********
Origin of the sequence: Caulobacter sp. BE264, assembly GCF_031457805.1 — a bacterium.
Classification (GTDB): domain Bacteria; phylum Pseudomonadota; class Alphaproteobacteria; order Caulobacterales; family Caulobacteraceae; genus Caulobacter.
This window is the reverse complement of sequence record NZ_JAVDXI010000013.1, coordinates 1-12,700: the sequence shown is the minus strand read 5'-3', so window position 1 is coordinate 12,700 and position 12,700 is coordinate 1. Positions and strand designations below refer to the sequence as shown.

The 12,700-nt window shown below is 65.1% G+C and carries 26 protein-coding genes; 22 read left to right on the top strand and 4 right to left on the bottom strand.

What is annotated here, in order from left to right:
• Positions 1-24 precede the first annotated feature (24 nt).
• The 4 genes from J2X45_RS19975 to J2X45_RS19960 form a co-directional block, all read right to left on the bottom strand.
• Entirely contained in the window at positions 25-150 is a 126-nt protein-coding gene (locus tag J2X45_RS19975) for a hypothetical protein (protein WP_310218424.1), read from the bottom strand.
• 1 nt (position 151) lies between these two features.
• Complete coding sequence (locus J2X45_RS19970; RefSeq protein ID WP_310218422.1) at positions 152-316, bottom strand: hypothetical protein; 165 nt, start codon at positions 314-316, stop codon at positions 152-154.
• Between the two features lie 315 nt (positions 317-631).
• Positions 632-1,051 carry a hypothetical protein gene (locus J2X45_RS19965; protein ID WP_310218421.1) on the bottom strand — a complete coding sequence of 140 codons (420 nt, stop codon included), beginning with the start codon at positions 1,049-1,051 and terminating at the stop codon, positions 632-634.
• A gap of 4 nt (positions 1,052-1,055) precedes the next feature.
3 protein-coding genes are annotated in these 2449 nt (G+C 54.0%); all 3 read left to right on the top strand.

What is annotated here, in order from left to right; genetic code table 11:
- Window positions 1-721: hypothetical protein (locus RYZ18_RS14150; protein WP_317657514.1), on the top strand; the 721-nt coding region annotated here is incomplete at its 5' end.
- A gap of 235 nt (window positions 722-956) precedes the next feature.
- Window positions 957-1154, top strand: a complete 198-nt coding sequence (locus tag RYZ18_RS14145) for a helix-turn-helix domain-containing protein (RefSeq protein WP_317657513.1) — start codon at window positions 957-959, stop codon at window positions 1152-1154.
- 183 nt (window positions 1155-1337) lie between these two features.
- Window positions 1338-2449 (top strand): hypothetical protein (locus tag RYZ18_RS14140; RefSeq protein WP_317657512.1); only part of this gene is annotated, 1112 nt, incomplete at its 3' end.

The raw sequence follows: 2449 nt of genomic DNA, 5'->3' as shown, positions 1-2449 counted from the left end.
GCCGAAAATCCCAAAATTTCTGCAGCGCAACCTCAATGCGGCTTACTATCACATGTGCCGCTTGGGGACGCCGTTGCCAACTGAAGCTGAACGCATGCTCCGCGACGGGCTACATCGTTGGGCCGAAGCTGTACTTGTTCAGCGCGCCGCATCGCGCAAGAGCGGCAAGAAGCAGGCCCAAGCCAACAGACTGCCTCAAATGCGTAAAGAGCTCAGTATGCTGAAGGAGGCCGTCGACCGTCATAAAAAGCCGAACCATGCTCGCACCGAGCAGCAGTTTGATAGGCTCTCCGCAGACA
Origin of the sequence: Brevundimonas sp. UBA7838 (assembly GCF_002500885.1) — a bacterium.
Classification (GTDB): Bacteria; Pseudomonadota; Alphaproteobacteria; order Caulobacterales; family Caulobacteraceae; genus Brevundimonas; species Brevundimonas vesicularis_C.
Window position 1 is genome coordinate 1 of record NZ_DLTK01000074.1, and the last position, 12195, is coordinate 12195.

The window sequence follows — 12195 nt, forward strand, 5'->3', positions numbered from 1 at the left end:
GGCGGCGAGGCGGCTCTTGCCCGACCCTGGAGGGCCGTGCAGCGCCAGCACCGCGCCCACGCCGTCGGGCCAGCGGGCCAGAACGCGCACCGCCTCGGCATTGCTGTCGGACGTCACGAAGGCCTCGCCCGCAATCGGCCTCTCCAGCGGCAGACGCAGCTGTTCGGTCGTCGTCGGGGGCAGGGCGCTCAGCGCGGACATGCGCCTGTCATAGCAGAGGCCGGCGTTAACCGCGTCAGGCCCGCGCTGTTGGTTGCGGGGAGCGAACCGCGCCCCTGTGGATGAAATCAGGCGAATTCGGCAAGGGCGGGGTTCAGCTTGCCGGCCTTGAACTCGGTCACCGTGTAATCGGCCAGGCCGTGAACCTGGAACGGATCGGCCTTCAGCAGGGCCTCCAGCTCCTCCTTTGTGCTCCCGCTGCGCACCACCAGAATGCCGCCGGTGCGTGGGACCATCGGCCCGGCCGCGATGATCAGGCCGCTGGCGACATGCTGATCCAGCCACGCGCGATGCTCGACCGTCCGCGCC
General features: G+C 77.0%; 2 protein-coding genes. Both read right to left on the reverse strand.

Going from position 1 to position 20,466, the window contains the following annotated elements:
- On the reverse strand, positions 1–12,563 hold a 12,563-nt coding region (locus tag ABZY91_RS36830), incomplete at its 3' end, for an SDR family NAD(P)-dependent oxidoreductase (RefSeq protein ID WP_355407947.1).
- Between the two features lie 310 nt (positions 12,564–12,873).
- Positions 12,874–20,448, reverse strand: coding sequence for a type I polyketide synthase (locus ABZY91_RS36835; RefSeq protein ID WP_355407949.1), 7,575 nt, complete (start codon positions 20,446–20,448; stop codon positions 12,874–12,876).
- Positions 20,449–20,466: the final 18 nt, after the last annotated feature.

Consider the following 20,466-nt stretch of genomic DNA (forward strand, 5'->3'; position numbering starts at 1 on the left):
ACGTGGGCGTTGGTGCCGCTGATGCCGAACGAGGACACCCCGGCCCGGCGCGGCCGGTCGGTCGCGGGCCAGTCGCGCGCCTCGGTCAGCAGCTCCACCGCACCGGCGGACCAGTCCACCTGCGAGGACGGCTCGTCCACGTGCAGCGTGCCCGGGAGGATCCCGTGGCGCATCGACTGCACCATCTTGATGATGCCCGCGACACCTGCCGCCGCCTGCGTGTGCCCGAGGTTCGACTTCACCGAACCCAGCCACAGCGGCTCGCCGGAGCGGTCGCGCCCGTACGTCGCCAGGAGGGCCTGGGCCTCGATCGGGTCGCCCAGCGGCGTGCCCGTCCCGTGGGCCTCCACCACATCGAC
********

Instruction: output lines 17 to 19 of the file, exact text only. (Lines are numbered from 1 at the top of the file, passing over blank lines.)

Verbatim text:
- A gap of 235 nt (window positions 722-956) precedes the next feature.
- Window positions 957-1154, top strand: a complete 198-nt coding sequence (locus tag RYZ18_RS14145) for a helix-turn-helix domain-containing protein (RefSeq protein WP_317657513.1) — start codon at window positions 957-959, stop codon at window positions 1152-1154.
- 183 nt (window positions 1155-1337) lie between these two features.